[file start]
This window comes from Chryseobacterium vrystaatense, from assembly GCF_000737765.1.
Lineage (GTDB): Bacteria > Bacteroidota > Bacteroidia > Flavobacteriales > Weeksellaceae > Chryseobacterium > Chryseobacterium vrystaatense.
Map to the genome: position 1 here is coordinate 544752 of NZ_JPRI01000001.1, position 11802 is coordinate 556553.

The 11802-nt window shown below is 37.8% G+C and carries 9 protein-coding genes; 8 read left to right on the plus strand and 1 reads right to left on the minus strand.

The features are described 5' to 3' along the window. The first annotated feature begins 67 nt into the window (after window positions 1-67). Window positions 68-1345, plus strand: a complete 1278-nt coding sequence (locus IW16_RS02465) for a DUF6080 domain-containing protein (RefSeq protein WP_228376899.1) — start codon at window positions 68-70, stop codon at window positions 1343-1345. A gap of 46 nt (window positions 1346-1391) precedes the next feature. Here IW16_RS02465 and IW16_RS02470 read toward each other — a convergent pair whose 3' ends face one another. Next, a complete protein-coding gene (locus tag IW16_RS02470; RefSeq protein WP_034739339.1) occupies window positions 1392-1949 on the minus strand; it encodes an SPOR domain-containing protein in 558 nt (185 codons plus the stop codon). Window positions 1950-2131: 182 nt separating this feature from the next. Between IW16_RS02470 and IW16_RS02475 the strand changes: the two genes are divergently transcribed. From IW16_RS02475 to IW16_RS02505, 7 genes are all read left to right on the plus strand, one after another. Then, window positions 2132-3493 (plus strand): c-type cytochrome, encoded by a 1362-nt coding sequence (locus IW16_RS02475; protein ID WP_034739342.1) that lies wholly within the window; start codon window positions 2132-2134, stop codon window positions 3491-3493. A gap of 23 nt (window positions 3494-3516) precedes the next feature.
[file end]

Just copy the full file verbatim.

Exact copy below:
This window comes from Chryseobacterium vrystaatense, from assembly GCF_000737765.1.
Lineage (GTDB): Bacteria > Bacteroidota > Bacteroidia > Flavobacteriales > Weeksellaceae > Chryseobacterium > Chryseobacterium vrystaatense.
Map to the genome: position 1 here is coordinate 544752 of NZ_JPRI01000001.1, position 11802 is coordinate 556553.

The 11802-nt window shown below is 37.8% G+C and carries 9 protein-coding genes; 8 read left to right on the plus strand and 1 reads right to left on the minus strand.

The features are described 5' to 3' along the window. The first annotated feature begins 67 nt into the window (after window positions 1-67). Window positions 68-1345, plus strand: a complete 1278-nt coding sequence (locus IW16_RS02465) for a DUF6080 domain-containing protein (RefSeq protein WP_228376899.1) — start codon at window positions 68-70, stop codon at window positions 1343-1345. A gap of 46 nt (window positions 1346-1391) precedes the next feature. Here IW16_RS02465 and IW16_RS02470 read toward each other — a convergent pair whose 3' ends face one another. Next, a complete protein-coding gene (locus tag IW16_RS02470; RefSeq protein WP_034739339.1) occupies window positions 1392-1949 on the minus strand; it encodes an SPOR domain-containing protein in 558 nt (185 codons plus the stop codon). Window positions 1950-2131: 182 nt separating this feature from the next. Between IW16_RS02470 and IW16_RS02475 the strand changes: the two genes are divergently transcribed. From IW16_RS02475 to IW16_RS02505, 7 genes are all read left to right on the plus strand, one after another. Then, window positions 2132-3493 (plus strand): c-type cytochrome, encoded by a 1362-nt coding sequence (locus IW16_RS02475; protein ID WP_034739342.1) that lies wholly within the window; start codon window positions 2132-2134, stop codon window positions 3491-3493. A gap of 23 nt (window positions 3494-3516) precedes the next feature.